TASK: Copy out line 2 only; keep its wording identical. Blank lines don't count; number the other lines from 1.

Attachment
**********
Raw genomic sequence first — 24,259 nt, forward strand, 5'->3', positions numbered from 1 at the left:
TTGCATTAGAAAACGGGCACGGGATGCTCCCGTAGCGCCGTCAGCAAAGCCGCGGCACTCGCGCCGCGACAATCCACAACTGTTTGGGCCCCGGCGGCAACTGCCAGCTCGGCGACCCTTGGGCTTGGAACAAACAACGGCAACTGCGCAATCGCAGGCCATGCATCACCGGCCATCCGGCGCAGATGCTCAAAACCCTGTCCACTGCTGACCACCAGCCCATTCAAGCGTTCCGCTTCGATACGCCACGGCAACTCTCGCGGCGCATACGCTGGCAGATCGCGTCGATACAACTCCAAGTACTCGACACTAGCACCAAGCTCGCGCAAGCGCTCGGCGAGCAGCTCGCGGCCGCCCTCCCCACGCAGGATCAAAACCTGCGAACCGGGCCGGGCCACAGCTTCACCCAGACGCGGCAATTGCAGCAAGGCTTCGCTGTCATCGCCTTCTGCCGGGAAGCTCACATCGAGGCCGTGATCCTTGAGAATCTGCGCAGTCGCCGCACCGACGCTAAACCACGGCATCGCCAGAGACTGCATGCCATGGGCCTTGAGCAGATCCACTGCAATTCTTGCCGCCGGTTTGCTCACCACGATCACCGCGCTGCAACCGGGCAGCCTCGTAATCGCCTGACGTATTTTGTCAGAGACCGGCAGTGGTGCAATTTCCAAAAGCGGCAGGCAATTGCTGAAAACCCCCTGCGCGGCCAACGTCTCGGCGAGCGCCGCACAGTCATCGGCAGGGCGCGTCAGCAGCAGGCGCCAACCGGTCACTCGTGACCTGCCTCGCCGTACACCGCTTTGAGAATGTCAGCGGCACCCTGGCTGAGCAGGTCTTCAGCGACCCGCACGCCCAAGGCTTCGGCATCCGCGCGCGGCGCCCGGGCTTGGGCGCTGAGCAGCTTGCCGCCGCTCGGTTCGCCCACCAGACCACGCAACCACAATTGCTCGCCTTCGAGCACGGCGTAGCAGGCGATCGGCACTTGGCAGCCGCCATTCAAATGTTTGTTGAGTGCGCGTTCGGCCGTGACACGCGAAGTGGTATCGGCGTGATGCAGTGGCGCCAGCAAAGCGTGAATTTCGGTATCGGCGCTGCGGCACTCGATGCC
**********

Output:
TTGCATTAGAAAACGGGCACGGGATGCTCCCGTAGCGCCGTCAGCAAAGCCGCGGCACTCGCGCCGCGACAATCCACAACTGTTTGGGCCCCGGCGGCAACTGCCAGCTCGGCGACCCTTGGGCTTGGAACAAACAACGGCAACTGCGCAATCGCAGGCCATGCATCACCGGCCATCCGGCGCAGATGCTCAAAACCCTGTCCACTGCTGACCACCAGCCCATTCAAGCGTTCCGCTTCGATACGCCACGGCAACTCTCGCGGCGCATACGCTGGCAGATCGCGTCGATACAACTCCAAGTACTCGACACTAGCACCAAGCTCGCGCAAGCGCTCGGCGAGCAGCTCGCGGCCGCCCTCCCCACGCAGGATCAAAACCTGCGAACCGGGCCGGGCCACAGCTTCACCCAGACGCGGCAATTGCAGCAAGGCTTCGCTGTCATCGCCTTCTGCCGGGAAGCTCACATCGAGGCCGTGATCCTTGAGAATCTGCGCAGTCGCCGCACCGACGCTAAACCACGGCATCGCCAGAGACTGCATGCCATGGGCCTTGAGCAGATCCACTGCAATTCTTGCCGCCGGTTTGCTCACCACGATCACCGCGCTGCAACCGGGCAGCCTCGTAATCGCCTGACGTATTTTGTCAGAGACCGGCAGTGGTGCAATTTCCAAAAGCGGCAGGCAATTGCTGAAAACCCCCTGCGCGGCCAACGTCTCGGCGAGCGCCGCACAGTCATCGGCAGGGCGCGTCAGCAGCAGGCGCCAACCGGTCACTCGTGACCTGCCTCGCCGTACACCGCTTTGAGAATGTCAGCGGCACCCTGGCTGAGCAGGTCTTCAGCGACCCGCACGCCCAAGGCTTCGGCATCCGCGCGCGGCGCCCGGGCTTGGGCGCTGAGCAGCTTGCCGCCGCTCGGTTCGCCCACCAGACCACGCAACCACAATTGCTCGCCTTCGAGCACGGCGTAGCAGGCGATCGGCACTTGGCAGCCGCCATTCAAATGTTTGTTGAGTGCGCGTTCGGCCGTGACACGCGAAGTGGTATCGGCGTGATGCAGTGGCGCCAGCAAAGCGTGAATTTCGGTATCGGCGCTGCGGCACTCGATGCC